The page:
SATISFIED TOO QUICKLY…
Many patients have gotten modest results from prior ‘mainstream’ treatments. When they get 50% or 80% symptom reduction using Prolotherapy, they are so happy (and a bit reluctant to continue receiving treatments that are somewhat uncomfortable and expensive), that they wander off. These people will often have their symptoms recur in a few months, because their structures, though better, are still ‘non-loadbearing’, and continuing to use them will cause re-accumulation of small fiber nerve damage. These people will than be on the phone to the office saying, “I thought you said these results were supposed to last a long time.” These results do ‘last a long time’, if the structures are fully healed, if you do not re-injure the structures, and if your healing system is doing proper maintenance repair work. While there is no requirement or obligation to continue treatment at any point, we do want patients to clearly understand why we recommend continuing treatment until symptoms and tenderness cease.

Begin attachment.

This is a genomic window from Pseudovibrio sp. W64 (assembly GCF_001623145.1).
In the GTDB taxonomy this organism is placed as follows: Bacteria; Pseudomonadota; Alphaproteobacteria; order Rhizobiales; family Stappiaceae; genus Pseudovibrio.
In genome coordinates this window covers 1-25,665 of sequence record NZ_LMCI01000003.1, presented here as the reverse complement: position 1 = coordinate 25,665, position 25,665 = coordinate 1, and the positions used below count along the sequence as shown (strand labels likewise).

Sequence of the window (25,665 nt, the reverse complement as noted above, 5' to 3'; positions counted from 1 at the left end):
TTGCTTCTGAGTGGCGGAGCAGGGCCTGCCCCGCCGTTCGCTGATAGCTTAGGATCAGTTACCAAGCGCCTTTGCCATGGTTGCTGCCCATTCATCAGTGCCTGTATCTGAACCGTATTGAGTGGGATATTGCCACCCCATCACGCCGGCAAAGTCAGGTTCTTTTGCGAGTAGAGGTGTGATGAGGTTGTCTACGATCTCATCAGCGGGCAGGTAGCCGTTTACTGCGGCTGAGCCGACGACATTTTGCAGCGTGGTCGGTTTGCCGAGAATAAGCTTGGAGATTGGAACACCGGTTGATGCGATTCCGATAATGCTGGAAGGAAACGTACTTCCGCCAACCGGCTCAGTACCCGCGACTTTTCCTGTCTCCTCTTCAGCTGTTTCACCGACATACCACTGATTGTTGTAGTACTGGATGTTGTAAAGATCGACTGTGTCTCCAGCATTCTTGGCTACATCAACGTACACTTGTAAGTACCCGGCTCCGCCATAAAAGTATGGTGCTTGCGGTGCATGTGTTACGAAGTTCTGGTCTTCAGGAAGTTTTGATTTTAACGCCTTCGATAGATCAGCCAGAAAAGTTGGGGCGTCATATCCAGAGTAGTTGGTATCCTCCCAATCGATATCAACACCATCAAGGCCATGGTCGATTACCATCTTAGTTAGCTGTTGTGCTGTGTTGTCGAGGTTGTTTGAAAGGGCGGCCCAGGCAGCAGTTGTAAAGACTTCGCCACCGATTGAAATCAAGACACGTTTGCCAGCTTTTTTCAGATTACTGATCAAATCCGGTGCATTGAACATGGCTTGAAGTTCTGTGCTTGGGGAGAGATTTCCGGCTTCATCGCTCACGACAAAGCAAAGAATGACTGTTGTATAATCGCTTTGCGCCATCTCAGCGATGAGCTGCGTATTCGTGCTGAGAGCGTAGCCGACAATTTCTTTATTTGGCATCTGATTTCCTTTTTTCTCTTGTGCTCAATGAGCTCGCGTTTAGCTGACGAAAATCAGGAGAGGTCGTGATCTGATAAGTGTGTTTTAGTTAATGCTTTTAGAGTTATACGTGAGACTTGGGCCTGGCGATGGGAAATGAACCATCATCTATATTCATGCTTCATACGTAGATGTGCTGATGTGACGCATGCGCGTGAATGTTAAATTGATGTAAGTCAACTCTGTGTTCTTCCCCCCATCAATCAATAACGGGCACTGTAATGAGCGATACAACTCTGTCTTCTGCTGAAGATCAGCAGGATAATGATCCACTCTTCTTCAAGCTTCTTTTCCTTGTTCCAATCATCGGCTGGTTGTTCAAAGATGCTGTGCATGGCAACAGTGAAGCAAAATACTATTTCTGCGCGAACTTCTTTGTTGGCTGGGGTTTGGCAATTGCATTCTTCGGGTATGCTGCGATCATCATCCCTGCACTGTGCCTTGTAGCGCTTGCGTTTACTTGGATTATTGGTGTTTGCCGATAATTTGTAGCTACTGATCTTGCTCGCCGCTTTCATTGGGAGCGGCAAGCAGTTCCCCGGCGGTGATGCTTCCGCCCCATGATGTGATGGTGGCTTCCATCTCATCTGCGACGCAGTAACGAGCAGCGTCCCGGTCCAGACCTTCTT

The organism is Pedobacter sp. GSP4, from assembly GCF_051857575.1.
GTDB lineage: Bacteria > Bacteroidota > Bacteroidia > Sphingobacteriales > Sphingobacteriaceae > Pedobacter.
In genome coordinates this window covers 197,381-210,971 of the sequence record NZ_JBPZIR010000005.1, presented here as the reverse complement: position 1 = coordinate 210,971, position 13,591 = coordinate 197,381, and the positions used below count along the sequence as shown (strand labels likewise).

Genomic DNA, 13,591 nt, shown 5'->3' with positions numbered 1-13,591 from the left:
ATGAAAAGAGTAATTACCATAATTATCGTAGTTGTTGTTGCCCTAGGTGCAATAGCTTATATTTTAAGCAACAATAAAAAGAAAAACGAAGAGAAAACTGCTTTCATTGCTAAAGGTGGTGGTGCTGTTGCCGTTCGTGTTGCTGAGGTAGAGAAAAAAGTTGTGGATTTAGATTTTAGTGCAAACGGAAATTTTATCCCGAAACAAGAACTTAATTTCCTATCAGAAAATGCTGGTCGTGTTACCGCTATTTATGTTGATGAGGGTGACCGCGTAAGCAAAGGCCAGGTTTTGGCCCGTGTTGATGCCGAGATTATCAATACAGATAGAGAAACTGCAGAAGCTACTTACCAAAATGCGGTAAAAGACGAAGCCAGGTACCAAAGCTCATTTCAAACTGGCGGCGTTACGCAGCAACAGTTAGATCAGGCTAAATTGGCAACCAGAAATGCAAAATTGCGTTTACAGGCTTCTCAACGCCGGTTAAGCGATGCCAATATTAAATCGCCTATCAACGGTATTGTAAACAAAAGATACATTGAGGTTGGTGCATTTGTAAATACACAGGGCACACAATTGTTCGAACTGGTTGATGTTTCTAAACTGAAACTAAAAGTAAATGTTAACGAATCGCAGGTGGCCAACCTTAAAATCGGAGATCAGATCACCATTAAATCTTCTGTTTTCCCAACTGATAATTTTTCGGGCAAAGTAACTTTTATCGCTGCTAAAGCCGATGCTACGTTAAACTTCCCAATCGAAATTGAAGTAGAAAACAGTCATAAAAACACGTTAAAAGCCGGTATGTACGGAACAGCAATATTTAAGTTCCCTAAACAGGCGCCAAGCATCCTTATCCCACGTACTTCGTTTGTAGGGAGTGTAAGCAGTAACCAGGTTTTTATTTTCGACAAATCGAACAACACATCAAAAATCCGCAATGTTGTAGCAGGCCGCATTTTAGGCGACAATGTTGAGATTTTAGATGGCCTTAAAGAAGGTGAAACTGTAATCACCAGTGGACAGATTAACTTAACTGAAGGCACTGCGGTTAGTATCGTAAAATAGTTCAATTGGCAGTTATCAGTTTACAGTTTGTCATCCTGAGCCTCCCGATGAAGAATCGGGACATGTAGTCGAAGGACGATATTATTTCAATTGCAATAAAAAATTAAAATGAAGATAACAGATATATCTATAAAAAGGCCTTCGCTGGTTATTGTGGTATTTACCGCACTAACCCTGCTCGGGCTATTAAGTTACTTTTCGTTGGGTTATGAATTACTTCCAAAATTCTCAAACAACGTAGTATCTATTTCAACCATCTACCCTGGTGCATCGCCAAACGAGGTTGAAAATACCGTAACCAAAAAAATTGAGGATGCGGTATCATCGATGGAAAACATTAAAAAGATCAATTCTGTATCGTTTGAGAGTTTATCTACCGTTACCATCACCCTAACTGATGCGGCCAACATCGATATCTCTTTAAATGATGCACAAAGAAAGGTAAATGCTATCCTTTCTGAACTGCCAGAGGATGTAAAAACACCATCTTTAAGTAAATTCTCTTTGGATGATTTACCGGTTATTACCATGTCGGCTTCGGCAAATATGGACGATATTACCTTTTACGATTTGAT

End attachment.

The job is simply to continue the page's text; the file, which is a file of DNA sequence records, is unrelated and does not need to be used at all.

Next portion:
It is also important for patients to understand that people do not ‘partially respond’ to Prolotherapy. They are either capable of fully responding (if their symptoms are due to unhealed connective tissue damage and if we can get their healing system to trigger), or they do not respond at all. If patients are not responding, it is either because their healing system is not ‘triggering’ with the initial proliferate choice, and other options need to be tried, or, if all options have been tried without response, it is because their healing system is so impaired that no stimulus can produce the necessary amount of collagen production. We see this situation in less than 5% of our patients. In a significant percentage of these ‘non-responders’, medical evaluation can uncover the cause of healing system impairment, and they will convert to ‘responder’. For the rest, unfortunately ‘healing’ has not been the topic of much medical research. This is because the medical community does not identify most problems we successfully treat as being due to ‘lack of healing’. They therefore do not recognize the connection between this healing system and joint damage, or structure pain. Because of this lack of research, there is still much we do not know about how the healing system works, what goes wrong with it, and how to trouble-shoot problems.